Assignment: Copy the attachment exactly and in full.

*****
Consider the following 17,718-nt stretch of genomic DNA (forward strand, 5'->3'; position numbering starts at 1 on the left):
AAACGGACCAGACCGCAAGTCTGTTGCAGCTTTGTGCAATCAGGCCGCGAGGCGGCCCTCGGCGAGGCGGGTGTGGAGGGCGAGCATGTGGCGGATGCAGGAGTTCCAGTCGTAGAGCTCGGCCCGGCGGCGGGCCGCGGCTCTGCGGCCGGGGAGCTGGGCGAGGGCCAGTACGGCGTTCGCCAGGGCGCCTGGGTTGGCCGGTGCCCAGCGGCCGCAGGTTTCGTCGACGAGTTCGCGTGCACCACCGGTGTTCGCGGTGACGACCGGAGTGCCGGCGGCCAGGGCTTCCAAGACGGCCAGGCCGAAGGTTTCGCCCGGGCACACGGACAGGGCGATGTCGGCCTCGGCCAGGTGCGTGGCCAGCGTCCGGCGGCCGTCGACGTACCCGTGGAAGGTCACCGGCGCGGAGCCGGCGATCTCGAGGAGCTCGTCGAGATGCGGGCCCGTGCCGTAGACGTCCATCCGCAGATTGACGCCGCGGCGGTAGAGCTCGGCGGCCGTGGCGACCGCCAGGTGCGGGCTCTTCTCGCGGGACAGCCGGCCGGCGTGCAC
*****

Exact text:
Consider the following 17,718-nt stretch of genomic DNA (forward strand, 5'->3'; position numbering starts at 1 on the left):
AAACGGACCAGACCGCAAGTCTGTTGCAGCTTTGTGCAATCAGGCCGCGAGGCGGCCCTCGGCGAGGCGGGTGTGGAGGGCGAGCATGTGGCGGATGCAGGAGTTCCAGTCGTAGAGCTCGGCCCGGCGGCGGGCCGCGGCTCTGCGGCCGGGGAGCTGGGCGAGGGCCAGTACGGCGTTCGCCAGGGCGCCTGGGTTGGCCGGTGCCCAGCGGCCGCAGGTTTCGTCGACGAGTTCGCGTGCACCACCGGTGTTCGCGGTGACGACCGGAGTGCCGGCGGCCAGGGCTTCCAAGACGGCCAGGCCGAAGGTTTCGCCCGGGCACACGGACAGGGCGATGTCGGCCTCGGCCAGGTGCGTGGCCAGCGTCCGGCGGCCGTCGACGTACCCGTGGAAGGTCACCGGCGCGGAGCCGGCGATCTCGAGGAGCTCGTCGAGATGCGGGCCCGTGCCGTAGACGTCCATCCGCAGATTGACGCCGCGGCGGTAGAGCTCGGCGGCCGTGGCGACCGCCAGGTGCGGGCTCTTCTCGCGGGACAGCCGGCCGGCGTGCAC